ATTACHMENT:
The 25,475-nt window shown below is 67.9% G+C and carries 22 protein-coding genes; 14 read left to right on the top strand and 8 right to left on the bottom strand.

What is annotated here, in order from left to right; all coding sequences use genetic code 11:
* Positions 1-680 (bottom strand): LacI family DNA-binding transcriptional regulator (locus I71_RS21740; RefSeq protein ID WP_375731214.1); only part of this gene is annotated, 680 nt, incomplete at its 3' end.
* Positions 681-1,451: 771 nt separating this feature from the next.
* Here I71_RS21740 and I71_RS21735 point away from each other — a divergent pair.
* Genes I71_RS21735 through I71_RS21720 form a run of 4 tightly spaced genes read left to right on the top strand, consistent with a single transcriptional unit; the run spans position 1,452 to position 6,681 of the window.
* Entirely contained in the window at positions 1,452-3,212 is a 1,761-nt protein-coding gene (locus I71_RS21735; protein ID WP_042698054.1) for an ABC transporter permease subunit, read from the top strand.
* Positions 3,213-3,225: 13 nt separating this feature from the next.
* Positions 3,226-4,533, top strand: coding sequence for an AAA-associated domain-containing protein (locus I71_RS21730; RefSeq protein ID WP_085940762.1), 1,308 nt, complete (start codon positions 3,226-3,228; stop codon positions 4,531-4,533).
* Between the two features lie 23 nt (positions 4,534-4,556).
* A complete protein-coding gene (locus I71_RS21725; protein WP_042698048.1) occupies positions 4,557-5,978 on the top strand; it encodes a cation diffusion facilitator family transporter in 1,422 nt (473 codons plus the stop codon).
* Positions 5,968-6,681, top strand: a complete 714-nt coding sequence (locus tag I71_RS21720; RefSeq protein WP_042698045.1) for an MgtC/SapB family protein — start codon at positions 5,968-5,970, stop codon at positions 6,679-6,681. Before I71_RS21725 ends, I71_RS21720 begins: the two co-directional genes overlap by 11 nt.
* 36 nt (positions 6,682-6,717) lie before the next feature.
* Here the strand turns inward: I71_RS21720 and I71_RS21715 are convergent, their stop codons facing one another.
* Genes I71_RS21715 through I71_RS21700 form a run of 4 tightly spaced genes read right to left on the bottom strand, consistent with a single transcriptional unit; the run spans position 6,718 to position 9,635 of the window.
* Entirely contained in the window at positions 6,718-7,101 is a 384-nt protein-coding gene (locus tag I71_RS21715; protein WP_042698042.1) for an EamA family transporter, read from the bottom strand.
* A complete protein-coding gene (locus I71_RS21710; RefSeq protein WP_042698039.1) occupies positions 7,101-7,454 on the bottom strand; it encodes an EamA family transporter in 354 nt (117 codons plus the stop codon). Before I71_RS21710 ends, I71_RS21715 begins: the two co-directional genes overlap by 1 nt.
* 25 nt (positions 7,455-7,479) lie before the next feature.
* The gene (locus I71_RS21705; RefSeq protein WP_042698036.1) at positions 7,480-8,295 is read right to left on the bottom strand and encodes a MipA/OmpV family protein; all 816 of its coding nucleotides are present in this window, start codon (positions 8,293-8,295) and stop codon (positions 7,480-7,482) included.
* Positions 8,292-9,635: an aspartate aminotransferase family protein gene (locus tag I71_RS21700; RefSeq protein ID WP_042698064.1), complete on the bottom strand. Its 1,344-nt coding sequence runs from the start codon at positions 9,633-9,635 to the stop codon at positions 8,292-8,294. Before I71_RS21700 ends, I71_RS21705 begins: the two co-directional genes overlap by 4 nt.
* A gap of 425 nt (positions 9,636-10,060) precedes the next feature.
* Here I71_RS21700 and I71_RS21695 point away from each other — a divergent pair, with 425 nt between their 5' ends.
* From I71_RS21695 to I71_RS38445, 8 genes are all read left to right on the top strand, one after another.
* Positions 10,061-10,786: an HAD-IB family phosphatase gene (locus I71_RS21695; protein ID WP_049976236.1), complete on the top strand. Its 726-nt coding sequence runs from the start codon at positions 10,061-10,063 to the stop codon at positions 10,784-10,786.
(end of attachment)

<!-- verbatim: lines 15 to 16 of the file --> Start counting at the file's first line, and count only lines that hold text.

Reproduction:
* Genes I71_RS21715 through I71_RS21700 form a run of 4 tightly spaced genes read right to left on the bottom strand, consistent with a single transcriptional unit; the run spans position 6,718 to position 9,635 of the window.
* Entirely contained in the window at positions 6,718-7,101 is a 384-nt protein-coding gene (locus tag I71_RS21715; protein WP_042698042.1) for an EamA family transporter, read from the bottom strand.